Alena Mornštajnová’s first novel, the family saga Slepá mapa (Blind Map) from 2013, presents three generations of women (Anna, Alžběta, Anežka – the narrator) and, as is common in Mornštajnová’s work, shows how the characters’ lives are transformed and shaped by external upheavals and traumas which they are powerless to influence. It was in this novel that Mornštajnová introduced and, at the same time, fully developed her ability to present a broad historical period (the entire 20th century) and the lives of temperamentally different characters. The sweeping narrative unfolds from the time of the First World War, when the grandmother Anna moves home with her partner Antonín to the north Bohemian border, where they struggle to survive (Antonín was wounded at the front, Anna has tuberculosis). The story of their daughter Alžběta and granddaughter Anežka is similarly dramatic and bleak: Alžběta flees the border from the occupying German army and loses her home, and then an officer from the Communist Secret Police interferes in Anežka’s life. The protagonists are always at the centre of Mornštajnová’s attention and the greatest space is given to their characterization and psychological development, thanks to which they become fully rounded, believable characters.
The novel Hotýlek (The Little Hotel), which has also been reprinted, describes the First Republic hourly hotel of Mr Leopold, which remains an island of delights even after it has been nationalized, while the moments of physical pleasure enjoyed by the dignitaries are in contrast to the troubles of the private owner, and later of the hotel managers, over four generations. This novel also operates within the framework of a saga covering the whole of the 20th century and also presents a large number of characters with generational ties (almost 20 people). However, the focus is on Václav Mánes, Leopold’s grandson, who the reader learns about retrospectively as the opening scene starts with his funeral. However, even in those novels which have a central male character, Mornštajnová develops in detail the more minor female roles.
Hotýlek also demonstrated Alena Mornštajnová’s exceptional talent as a narrator. “In her writing Mornštajnová is very drawn towards describing our country’s past. She is interested in the lives of ordinary people during the war and the Protectorate, between the wars, and under Communism. Her first novel examined three generations of women within one family, whereas in Hotýlku she places the character Václav right at the heart of the action, who like her previous main characters experiences fundamental turning points in his life. He is the personification of the ordinary Czech. He comes from a normal family, deals with his own issues and doesn’t take much notice of the world around him, only doing so when absolutely necessary.” (Novinky.cz)
Alena Mornštajnová’s third novel, Hana, which is set in 1954, once again presents characters caught up in the tide of history, but it focuses on the theme of suffering and is also narrated at a compelling pace, creating the impression of constant tension. The novel looks at a person’s return from a concentration camp and the lifelong stigma that the survivors endure, as well as at the theme of collaboration and the nationalization of property. Alena Mornštajnová set her novel in her own hometown of Valašské Meziříčí, and begins with the typhoid epidemic of 1954, to which nine-year-old Mira’s parents succumb. As a result of this tragedy the girl is looked after by her depressed aunt, Hana, who doesn’t get on well with children. While the first part is narrated by Mira in the first person, the second part looks at the period 1933–1945 using the third-person form and examines the complicated relationships between Czechs and their Jewish neighbours. Hana takes over the narration in the third aprt and her perspective allows us to understand the events outlined in the previous sections as well as her own behaviour and character development.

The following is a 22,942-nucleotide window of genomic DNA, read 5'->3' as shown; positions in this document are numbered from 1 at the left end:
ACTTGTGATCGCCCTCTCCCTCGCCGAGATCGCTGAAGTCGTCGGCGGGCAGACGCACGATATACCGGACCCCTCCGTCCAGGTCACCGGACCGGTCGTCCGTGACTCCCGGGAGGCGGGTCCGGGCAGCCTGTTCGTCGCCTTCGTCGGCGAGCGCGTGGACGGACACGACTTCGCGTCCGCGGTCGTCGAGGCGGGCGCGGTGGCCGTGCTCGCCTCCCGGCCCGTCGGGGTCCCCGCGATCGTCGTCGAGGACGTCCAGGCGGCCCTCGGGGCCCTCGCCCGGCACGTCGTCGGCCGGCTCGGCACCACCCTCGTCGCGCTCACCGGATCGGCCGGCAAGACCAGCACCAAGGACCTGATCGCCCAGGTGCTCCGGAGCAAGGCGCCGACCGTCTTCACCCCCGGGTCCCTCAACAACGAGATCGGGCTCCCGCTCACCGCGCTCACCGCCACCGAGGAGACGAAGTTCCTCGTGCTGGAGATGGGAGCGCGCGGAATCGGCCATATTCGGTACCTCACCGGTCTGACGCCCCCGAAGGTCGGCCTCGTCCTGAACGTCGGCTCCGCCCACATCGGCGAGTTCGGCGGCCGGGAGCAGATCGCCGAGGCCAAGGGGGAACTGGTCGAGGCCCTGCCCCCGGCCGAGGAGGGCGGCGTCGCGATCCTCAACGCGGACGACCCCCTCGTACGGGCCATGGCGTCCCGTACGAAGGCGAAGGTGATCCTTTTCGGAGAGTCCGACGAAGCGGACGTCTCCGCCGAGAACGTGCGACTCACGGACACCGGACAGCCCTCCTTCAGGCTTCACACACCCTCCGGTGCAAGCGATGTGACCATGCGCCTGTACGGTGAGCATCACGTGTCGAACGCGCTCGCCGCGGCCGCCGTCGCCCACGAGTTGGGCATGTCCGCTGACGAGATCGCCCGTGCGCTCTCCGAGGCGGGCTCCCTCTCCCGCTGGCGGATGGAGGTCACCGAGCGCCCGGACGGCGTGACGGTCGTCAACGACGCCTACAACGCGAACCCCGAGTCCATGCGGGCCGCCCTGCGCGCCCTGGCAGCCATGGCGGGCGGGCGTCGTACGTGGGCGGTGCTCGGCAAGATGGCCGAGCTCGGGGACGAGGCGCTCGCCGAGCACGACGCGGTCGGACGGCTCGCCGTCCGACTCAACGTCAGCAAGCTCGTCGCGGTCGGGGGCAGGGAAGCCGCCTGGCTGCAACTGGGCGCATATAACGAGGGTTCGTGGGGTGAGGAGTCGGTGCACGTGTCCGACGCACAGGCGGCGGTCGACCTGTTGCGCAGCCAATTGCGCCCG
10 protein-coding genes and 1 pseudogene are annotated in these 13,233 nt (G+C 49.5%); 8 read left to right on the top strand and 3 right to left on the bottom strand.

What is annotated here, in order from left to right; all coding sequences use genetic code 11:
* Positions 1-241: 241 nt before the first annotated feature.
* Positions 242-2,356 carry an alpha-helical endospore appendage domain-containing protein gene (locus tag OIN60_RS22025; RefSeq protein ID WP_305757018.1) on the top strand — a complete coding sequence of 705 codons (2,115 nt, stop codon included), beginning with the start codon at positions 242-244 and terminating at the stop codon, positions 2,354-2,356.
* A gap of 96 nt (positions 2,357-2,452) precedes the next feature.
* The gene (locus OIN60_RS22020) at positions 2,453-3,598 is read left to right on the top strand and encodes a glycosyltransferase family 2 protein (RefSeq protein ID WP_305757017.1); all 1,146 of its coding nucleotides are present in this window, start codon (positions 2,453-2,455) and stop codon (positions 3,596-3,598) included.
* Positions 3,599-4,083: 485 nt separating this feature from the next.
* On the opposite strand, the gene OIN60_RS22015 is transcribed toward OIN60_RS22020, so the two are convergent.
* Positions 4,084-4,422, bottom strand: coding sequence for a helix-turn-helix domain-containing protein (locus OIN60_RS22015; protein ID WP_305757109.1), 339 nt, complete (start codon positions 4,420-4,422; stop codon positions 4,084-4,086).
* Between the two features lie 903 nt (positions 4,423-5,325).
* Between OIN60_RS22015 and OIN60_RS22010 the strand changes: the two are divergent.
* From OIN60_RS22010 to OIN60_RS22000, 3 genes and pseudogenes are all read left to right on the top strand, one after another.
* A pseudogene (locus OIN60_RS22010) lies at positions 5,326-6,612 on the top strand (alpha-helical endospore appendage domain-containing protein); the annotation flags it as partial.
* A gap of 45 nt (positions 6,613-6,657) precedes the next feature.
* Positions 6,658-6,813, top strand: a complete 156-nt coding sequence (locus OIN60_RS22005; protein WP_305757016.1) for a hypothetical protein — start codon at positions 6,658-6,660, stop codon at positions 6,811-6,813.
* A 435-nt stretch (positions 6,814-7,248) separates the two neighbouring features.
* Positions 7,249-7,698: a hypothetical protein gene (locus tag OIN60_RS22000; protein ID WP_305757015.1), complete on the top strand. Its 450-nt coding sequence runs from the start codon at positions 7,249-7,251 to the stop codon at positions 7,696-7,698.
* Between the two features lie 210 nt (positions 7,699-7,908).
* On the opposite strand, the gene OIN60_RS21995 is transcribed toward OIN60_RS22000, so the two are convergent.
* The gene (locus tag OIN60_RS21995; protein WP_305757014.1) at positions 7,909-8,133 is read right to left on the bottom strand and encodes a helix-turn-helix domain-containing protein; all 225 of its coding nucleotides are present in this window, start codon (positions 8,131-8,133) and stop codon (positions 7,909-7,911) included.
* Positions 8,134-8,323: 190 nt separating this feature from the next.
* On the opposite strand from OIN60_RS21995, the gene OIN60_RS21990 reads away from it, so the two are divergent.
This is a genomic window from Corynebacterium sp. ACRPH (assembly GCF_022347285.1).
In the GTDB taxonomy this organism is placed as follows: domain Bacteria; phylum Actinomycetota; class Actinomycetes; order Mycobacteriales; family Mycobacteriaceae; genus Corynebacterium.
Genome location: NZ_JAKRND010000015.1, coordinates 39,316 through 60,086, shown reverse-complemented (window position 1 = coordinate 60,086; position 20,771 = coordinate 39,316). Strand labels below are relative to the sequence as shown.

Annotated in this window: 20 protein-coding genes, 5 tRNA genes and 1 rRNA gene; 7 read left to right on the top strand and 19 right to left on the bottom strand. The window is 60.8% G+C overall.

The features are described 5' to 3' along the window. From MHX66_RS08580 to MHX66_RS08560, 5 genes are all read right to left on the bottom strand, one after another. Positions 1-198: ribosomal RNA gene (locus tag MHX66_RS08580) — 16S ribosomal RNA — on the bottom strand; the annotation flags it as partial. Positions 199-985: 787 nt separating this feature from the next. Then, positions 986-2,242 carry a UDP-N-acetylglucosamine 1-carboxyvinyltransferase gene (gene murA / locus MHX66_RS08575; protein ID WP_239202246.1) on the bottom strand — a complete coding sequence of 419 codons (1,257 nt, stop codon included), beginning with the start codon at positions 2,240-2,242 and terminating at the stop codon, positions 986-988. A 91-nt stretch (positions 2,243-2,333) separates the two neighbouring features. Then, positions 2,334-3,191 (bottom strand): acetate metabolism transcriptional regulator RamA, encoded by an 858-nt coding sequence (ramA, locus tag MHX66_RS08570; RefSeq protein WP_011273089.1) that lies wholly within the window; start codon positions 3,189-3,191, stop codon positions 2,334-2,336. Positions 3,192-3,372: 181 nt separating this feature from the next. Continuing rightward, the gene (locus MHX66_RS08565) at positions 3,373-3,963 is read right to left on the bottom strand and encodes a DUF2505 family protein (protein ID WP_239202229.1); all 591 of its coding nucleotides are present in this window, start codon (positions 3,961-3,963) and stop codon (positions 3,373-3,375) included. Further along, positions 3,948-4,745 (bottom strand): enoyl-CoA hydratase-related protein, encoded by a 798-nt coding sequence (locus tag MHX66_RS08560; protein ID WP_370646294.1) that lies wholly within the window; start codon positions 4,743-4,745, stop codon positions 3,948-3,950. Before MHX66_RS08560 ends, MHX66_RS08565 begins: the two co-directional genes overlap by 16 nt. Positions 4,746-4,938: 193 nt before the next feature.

Hana won the Czech Book Student Award and Jury Award, as well as the main 2018 Czech Book Award, and was Databazé knih’s Book of the Year and New Book of the Year 2017.
Alena Mornštajnová’s latest novel, Tiché roky (Years of Silence, 2019), introduces Bohdana, an introverted girl growing up with her obnoxious father and the submissive Běla, and gradually reveals the family mystery and source of domestic tension, while the story of the staunch Communist, Svatopluk Žák, develops in parallel. Although her previous novels drew on the interconnection between great historical themes and the small intimate histories of the characters, this time she focuses on a narrower family drama and the psychology of the protagonists. In 2019 the novel Tiché roky was book of the year in the competition Čtení tě mení (Reading Changes You) – in the category Social Novel as well as overall winner for 2019.
The children’s story Strašidýlko Stráša (Stráša the Little Ghost) focuses on the phenomenon of child fear: a young ghost is afraid of everything, including the dark, and he overcomes his fear through his friendship with a young boy called Matěj. The book was nominated for the 2018 Golden Ribbon.
Alena Mornštajnová also writes short stories – for example, “Dívka z města mezi zelenými kopci” (The Girl from the Town between the Green Hills) is part of the short-story anthology Město mezi zelenými kopci (The Town between the Green Hills).
Alena Mornštajnová’s novels are published by Host and she is undoubtedly one of its leading and most popular writers.